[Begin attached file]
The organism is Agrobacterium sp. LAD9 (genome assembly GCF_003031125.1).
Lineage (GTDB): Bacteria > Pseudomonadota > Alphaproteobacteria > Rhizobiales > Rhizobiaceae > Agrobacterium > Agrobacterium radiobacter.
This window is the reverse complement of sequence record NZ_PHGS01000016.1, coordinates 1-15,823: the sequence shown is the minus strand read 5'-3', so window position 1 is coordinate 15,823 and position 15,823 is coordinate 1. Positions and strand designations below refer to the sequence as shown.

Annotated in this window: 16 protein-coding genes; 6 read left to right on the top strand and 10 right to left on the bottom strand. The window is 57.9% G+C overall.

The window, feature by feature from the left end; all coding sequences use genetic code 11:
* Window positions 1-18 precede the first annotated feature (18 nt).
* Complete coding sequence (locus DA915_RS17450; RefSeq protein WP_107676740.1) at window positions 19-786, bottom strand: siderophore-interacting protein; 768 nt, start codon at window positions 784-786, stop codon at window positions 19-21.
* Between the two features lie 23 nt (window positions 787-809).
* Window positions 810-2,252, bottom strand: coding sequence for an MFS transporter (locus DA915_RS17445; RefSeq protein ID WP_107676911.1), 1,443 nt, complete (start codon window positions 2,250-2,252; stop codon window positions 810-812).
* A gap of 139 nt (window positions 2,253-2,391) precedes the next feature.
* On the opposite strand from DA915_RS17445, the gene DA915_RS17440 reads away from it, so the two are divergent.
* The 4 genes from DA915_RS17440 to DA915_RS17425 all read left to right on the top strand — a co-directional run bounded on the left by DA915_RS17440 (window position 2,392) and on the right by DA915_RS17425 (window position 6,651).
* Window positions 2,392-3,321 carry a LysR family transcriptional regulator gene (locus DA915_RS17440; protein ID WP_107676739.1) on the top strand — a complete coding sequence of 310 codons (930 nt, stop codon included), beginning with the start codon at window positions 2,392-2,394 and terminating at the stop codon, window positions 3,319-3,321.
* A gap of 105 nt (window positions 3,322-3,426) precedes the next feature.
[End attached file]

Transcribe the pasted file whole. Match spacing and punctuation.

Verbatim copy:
The organism is Agrobacterium sp. LAD9 (genome assembly GCF_003031125.1).
Lineage (GTDB): Bacteria > Pseudomonadota > Alphaproteobacteria > Rhizobiales > Rhizobiaceae > Agrobacterium > Agrobacterium radiobacter.
This window is the reverse complement of sequence record NZ_PHGS01000016.1, coordinates 1-15,823: the sequence shown is the minus strand read 5'-3', so window position 1 is coordinate 15,823 and position 15,823 is coordinate 1. Positions and strand designations below refer to the sequence as shown.

Annotated in this window: 16 protein-coding genes; 6 read left to right on the top strand and 10 right to left on the bottom strand. The window is 57.9% G+C overall.

The window, feature by feature from the left end; all coding sequences use genetic code 11:
* Window positions 1-18 precede the first annotated feature (18 nt).
* Complete coding sequence (locus DA915_RS17450; RefSeq protein WP_107676740.1) at window positions 19-786, bottom strand: siderophore-interacting protein; 768 nt, start codon at window positions 784-786, stop codon at window positions 19-21.
* Between the two features lie 23 nt (window positions 787-809).
* Window positions 810-2,252, bottom strand: coding sequence for an MFS transporter (locus DA915_RS17445; RefSeq protein ID WP_107676911.1), 1,443 nt, complete (start codon window positions 2,250-2,252; stop codon window positions 810-812).
* A gap of 139 nt (window positions 2,253-2,391) precedes the next feature.
* On the opposite strand from DA915_RS17445, the gene DA915_RS17440 reads away from it, so the two are divergent.
* The 4 genes from DA915_RS17440 to DA915_RS17425 all read left to right on the top strand — a co-directional run bounded on the left by DA915_RS17440 (window position 2,392) and on the right by DA915_RS17425 (window position 6,651).
* Window positions 2,392-3,321 carry a LysR family transcriptional regulator gene (locus DA915_RS17440; protein ID WP_107676739.1) on the top strand — a complete coding sequence of 310 codons (930 nt, stop codon included), beginning with the start codon at window positions 2,392-2,394 and terminating at the stop codon, window positions 3,319-3,321.
* A gap of 105 nt (window positions 3,322-3,426) precedes the next feature.